In my last blog,
Systems Thinking pioneer, Dr. Russell Ackoff, was a Senior Fellow at Maryland’s Robert H, Smith School of Business during the years I have served as the Academic Director of the Executive MBA program there. Russ passed away more than a year ago – just shy of his 90th birthday – but he made a real impact on my thinking during the years I was privileged to know him.
Earlier last week I was preparing for an EMBA session on “Applied Systems Thinking” and I was reviewing some of my notes from one of the seminars Russ taught at Maryland a few years ago. I came across this quote in my notes:
“Analysis cannot answer the question, ‘Why?’”
For Russ, the question “Why” was fundamental to his approach to Systems Thinking. “What is the purpose of the system/organization? Why are you here?” Once that is answered clearly, then a complete system can be designed to fulfill the purpose. But without a clear answer to “Why,” you can never be sure if you are doing the right thing. And if you end up doing the wrong thing, it does not matter how well you do it. Russ would say “Doing the wrong thing righter, just makes you wronger.” It’s like driving the car faster on your way from New York to California, when you should be heading to Florida. You are just getting further away from where you should be going.
Here are some of the fundamental questions that I suggest organizations answer before they start analyzing their situation – using SWOT analysis or any other analytical tool:
Why are we here?
What do we stand for?
What difference do we want to make?
What are our dreams?
What inspires us?
I suggest that the staff and boards of organizations create ways to have dialogue about these fundamental questions. And once you have a “draft” of the responses, expand your network to engage other stakeholders to share what you have come up with and ask them for their input. Let them enrich the dialogue.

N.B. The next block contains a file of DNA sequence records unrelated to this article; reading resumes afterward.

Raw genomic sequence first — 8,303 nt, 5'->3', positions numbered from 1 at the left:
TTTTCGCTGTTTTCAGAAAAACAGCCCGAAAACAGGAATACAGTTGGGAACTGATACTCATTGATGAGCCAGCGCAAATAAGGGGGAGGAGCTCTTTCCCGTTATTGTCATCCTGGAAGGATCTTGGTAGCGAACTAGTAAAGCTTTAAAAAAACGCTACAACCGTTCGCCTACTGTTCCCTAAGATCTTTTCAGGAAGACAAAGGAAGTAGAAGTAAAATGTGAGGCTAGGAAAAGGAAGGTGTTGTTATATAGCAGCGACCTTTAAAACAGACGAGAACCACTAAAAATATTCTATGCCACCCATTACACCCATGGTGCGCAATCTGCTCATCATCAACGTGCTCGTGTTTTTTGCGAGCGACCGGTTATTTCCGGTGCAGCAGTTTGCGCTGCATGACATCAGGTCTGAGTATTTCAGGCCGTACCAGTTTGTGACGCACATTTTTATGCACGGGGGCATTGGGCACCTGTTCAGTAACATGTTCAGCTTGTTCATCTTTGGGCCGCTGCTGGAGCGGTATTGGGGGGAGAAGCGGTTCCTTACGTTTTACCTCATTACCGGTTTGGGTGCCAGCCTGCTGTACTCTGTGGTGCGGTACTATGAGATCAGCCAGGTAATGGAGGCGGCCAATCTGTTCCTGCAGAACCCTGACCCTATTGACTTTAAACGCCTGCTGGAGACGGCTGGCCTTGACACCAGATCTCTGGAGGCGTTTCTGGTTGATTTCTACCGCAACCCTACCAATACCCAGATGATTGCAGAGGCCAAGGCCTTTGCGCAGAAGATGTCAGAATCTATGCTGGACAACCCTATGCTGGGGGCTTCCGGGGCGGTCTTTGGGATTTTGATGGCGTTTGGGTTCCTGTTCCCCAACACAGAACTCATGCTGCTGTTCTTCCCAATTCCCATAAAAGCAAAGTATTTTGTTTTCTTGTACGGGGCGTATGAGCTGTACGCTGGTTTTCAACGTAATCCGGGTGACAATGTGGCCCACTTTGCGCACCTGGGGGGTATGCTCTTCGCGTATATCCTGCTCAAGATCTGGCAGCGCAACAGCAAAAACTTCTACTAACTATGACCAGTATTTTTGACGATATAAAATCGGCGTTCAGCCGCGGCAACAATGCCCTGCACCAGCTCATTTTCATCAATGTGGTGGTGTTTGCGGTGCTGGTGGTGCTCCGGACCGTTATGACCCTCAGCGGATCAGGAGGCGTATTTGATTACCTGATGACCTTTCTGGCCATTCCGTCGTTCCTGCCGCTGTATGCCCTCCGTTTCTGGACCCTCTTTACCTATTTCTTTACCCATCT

I am blogging today from the annual conference of the Association of Fundraising Professionals. In no other area of nonprofit operations can this idea of setting your dreams and aspirations be more important than in the area of fundraising. Some fundraising professionals have told they want to find ways to be more “inspirational” when they meet with major donors. My suggestion: Get clear for yourself on what inspires you and share it in an authentic way (e.g., don’t try to sell it). Then find out what inspires the donor. Share your dreams with one another.
Visions and dreams of making a profound difference are what lead to transformational gifts in fundraising. Visions and dreams stir the soul. It was Longfellow who once wrote:
“’Let us build such a church that those who come after us will think we were madmen’, said the old canon of Seville . . . Perhaps through every mind passes some such thought, when it entertains the design of a great and seemingly impossible action . . . This divine madness enters more or less into all our noblest undertakings.”
Maybe we need to tap into our own “divine madness” more often to lead our organizations to breakthroughs in Mission Impact.
Has your organization asked these “Why” questions of its staff, volunteers, stakeholders recently? If not, try it sometime soon and find out what is in the hearts of your colleagues.
If we don’t ask ourselves these questions – as organizations or individuals – we run the risk of drifting in the path of least resistance. And “drifting” doesn’t sound very inspirational at all.